Trading breakouts is a popular trading method that captivates the attention of many new traders. It’s not surprising given that it throws up quick profits – when you get it right.
Trading a breakout is not as easy as it seems. Breakout trades look notoriously easy when you look at a chart after a breakout.
But as you observe the market for potential breakouts, things are less sunny. The experience of a breakout trader is often filled with false moves and whipsaws.
Here, you’ll find seven powerful tips to help you trade breakouts with less frustration.
But first, you must understand what a breakout trade is.
Basic Breakout Trading Concepts
Support and resistance is a core concept in price action trading.
Hence, an essential trading skill is the ability to tell if a support/resistance will hold or fail.
Breakout trading aims at making money when support and resistance fails.
- When a resistance level fails, you aim to buy as the market breaks out above it.
- When a support level fails, you aim to sell as the market breaks out below it.
Essential steps of a breakout trading strategy:
- Find a market trapped between a support and resistance. (Usually a trading range type pattern like a triangle or channel.)
- Wait for the market to break beyond the support or the resistance.
- Enter the market as volatility surges after the break.
Breakout trading uses only basic support and resistance as its premise. Hence, you can use this approach on any time frame (including intraday and daily).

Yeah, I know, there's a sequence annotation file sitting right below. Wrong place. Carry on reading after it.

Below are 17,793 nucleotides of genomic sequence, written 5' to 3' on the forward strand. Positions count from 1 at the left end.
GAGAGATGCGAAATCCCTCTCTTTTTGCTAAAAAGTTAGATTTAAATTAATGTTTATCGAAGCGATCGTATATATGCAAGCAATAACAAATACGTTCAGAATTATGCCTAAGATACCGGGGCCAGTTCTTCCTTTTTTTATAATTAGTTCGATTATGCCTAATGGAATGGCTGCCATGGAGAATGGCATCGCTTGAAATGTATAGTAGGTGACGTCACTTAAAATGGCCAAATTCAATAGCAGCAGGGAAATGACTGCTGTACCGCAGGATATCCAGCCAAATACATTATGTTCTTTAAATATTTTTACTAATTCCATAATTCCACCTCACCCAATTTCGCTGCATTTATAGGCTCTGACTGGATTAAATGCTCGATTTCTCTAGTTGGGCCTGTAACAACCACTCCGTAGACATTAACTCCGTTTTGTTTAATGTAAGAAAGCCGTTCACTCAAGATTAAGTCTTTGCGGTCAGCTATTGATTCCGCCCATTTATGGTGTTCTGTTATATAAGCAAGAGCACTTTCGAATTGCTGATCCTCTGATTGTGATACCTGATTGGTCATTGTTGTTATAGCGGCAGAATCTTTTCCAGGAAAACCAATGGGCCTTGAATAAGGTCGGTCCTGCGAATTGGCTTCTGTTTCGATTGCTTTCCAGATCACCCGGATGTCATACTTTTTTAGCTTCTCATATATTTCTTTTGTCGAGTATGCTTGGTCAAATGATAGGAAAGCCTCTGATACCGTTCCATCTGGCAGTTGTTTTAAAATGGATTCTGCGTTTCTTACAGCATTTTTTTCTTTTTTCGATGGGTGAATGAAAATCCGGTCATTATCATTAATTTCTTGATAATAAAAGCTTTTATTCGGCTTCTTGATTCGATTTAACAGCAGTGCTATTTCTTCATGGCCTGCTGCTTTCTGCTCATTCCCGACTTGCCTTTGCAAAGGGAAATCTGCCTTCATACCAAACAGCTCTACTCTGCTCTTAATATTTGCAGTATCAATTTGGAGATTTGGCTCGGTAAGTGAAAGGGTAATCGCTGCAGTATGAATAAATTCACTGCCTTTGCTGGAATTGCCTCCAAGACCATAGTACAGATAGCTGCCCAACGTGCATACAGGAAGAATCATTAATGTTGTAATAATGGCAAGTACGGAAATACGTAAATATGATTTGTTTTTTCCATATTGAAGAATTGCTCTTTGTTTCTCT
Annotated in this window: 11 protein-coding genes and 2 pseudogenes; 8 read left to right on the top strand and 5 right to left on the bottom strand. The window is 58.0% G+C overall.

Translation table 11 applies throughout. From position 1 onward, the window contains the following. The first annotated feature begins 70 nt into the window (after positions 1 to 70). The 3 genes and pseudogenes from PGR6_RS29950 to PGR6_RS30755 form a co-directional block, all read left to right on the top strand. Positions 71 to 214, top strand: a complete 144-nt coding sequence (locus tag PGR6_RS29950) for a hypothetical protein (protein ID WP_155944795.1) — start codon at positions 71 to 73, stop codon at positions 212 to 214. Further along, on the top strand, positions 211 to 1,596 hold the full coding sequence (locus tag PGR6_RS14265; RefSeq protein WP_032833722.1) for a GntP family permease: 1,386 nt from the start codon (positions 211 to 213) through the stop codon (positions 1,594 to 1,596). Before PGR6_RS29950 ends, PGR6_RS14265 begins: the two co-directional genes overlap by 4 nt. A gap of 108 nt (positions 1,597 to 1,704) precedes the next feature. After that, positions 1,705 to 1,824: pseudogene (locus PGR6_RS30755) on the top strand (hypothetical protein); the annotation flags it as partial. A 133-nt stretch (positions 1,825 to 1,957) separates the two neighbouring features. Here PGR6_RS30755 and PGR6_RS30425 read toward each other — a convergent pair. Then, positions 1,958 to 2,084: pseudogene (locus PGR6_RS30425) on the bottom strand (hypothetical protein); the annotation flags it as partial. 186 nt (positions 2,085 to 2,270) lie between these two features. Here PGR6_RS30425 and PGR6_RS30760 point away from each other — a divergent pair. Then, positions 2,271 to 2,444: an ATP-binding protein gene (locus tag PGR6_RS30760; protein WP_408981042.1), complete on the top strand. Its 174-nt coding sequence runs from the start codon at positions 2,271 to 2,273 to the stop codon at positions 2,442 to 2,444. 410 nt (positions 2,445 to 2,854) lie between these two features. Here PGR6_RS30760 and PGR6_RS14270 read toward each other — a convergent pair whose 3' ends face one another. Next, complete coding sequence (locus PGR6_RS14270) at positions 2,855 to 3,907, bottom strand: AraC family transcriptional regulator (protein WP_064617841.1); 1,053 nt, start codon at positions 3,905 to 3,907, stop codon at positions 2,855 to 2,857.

Breakout trading is a form of momentum trading.
What this means is that you are:
- Waiting for momentum to join it.
- Reacting to and not predicting the market.
- Buying high and selling low (This might be uncomfortable for some traders.)
- Profiting from an increase in volatility
These insights set the groundwork for you to make the most out of the trading tips below.
Tips For Trading Breakouts
#1: Wait for higher volume to confirm a breakout
A surge in volume is one of the best ways to confirm a breakout. But it’s not just about an increase in volume.
Ideally, you want to see a period of low volume trading before a surge in volume.
In the chart example below, you’ll see a volume moving average (VMA) in the bottom panel. It helps to highlight the volume differences.
The light volume shows that the market is waiting for new significant information.
The volume surge is a sign that the wait is over and that the market has transited into an active phase.
A volume surge is not a strict criterion for breakout trading, but it does point to better trade quality.
#2: Trade breakouts in the direction of the trend
As a general rule, you should stick to breakouts that follow the prevailing trend.
A breakout trade can involve various patterns like a triangle, wedge, or rectangle.
But it can be simpler when you focus on breakouts in the direction of the trend.
All you need are two swing points that allow you to draw a support or resistance line against the trend.
The chart below shows this simple approach.
Breakouts offer an excellent way to join a trend after an elaborate pullback.
Note to Course Students: Works better if you use valid pivot highs to draw the resistance line. You can find similar examples in Volume 2 Chapter 5.2.5.
#3: Take advantage of volatility cycles
Every market has high and low volatility periods.
For intraday trading, you can uncover these cycles quickly. Simply analyze the average hourly range of your market.
Typically, a couple of hours account for the majority of a session’s range.
Once you are attuned to the volatility cycle, you can make use of it by:
- Looking out for trading ranges during low volatility periods
- Entering breakout trades during high volatility periods
Volatility tendencies on daily charts are harder to grasp. This is because they depend on fundamental drivers. E.g., Volatility might increase following a new product announcement.
Remember, spending more time on trading does not mean more profits. Instead, trading at the right time is what matters.